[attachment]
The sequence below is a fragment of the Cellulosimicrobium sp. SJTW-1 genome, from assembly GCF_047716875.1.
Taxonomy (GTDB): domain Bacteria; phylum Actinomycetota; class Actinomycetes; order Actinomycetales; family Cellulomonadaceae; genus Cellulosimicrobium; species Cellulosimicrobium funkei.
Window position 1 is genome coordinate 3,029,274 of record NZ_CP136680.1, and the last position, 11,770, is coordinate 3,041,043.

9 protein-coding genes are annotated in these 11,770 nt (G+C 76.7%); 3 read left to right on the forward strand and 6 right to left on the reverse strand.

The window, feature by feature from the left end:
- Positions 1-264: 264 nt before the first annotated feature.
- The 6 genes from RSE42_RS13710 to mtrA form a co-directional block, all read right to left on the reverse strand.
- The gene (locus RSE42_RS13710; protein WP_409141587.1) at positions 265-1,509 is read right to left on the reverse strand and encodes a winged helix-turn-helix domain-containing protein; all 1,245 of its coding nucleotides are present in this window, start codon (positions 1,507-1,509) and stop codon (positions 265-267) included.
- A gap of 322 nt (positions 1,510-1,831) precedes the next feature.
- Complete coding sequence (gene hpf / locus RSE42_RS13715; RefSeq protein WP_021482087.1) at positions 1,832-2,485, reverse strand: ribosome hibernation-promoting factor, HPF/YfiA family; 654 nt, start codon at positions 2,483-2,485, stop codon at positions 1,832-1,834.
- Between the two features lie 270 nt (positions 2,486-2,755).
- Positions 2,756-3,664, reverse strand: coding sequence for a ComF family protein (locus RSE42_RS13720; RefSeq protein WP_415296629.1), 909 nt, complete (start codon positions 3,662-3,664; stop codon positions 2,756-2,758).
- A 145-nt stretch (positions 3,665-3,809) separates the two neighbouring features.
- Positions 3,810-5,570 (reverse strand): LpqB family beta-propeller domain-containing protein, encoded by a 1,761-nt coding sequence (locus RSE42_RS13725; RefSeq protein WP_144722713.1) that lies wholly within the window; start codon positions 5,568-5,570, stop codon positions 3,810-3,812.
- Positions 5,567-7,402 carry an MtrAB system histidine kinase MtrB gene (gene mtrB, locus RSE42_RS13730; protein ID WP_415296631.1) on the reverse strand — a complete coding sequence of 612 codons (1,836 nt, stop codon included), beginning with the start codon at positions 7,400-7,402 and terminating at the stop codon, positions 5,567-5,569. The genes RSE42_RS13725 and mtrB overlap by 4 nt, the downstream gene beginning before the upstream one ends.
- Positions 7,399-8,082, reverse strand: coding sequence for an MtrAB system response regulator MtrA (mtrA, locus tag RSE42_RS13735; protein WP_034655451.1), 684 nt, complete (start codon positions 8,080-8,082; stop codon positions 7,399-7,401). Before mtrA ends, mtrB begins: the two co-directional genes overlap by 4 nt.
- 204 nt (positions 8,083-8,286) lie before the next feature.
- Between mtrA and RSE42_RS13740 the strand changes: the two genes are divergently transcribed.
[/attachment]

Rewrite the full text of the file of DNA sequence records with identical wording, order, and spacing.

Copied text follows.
The sequence below is a fragment of the Cellulosimicrobium sp. SJTW-1 genome, from assembly GCF_047716875.1.
Taxonomy (GTDB): domain Bacteria; phylum Actinomycetota; class Actinomycetes; order Actinomycetales; family Cellulomonadaceae; genus Cellulosimicrobium; species Cellulosimicrobium funkei.
Window position 1 is genome coordinate 3,029,274 of record NZ_CP136680.1, and the last position, 11,770, is coordinate 3,041,043.

9 protein-coding genes are annotated in these 11,770 nt (G+C 76.7%); 3 read left to right on the forward strand and 6 right to left on the reverse strand.

The window, feature by feature from the left end:
- Positions 1-264: 264 nt before the first annotated feature.
- The 6 genes from RSE42_RS13710 to mtrA form a co-directional block, all read right to left on the reverse strand.
- The gene (locus RSE42_RS13710; protein WP_409141587.1) at positions 265-1,509 is read right to left on the reverse strand and encodes a winged helix-turn-helix domain-containing protein; all 1,245 of its coding nucleotides are present in this window, start codon (positions 1,507-1,509) and stop codon (positions 265-267) included.
- A gap of 322 nt (positions 1,510-1,831) precedes the next feature.
- Complete coding sequence (gene hpf / locus RSE42_RS13715; RefSeq protein WP_021482087.1) at positions 1,832-2,485, reverse strand: ribosome hibernation-promoting factor, HPF/YfiA family; 654 nt, start codon at positions 2,483-2,485, stop codon at positions 1,832-1,834.
- Between the two features lie 270 nt (positions 2,486-2,755).
- Positions 2,756-3,664, reverse strand: coding sequence for a ComF family protein (locus RSE42_RS13720; RefSeq protein WP_415296629.1), 909 nt, complete (start codon positions 3,662-3,664; stop codon positions 2,756-2,758).
- A 145-nt stretch (positions 3,665-3,809) separates the two neighbouring features.
- Positions 3,810-5,570 (reverse strand): LpqB family beta-propeller domain-containing protein, encoded by a 1,761-nt coding sequence (locus RSE42_RS13725; RefSeq protein WP_144722713.1) that lies wholly within the window; start codon positions 5,568-5,570, stop codon positions 3,810-3,812.
- Positions 5,567-7,402 carry an MtrAB system histidine kinase MtrB gene (gene mtrB, locus RSE42_RS13730; protein ID WP_415296631.1) on the reverse strand — a complete coding sequence of 612 codons (1,836 nt, stop codon included), beginning with the start codon at positions 7,400-7,402 and terminating at the stop codon, positions 5,567-5,569. The genes RSE42_RS13725 and mtrB overlap by 4 nt, the downstream gene beginning before the upstream one ends.
- Positions 7,399-8,082, reverse strand: coding sequence for an MtrAB system response regulator MtrA (mtrA, locus tag RSE42_RS13735; protein WP_034655451.1), 684 nt, complete (start codon positions 8,080-8,082; stop codon positions 7,399-7,401). Before mtrA ends, mtrB begins: the two co-directional genes overlap by 4 nt.
- 204 nt (positions 8,083-8,286) lie before the next feature.
- Between mtrA and RSE42_RS13740 the strand changes: the two genes are divergently transcribed.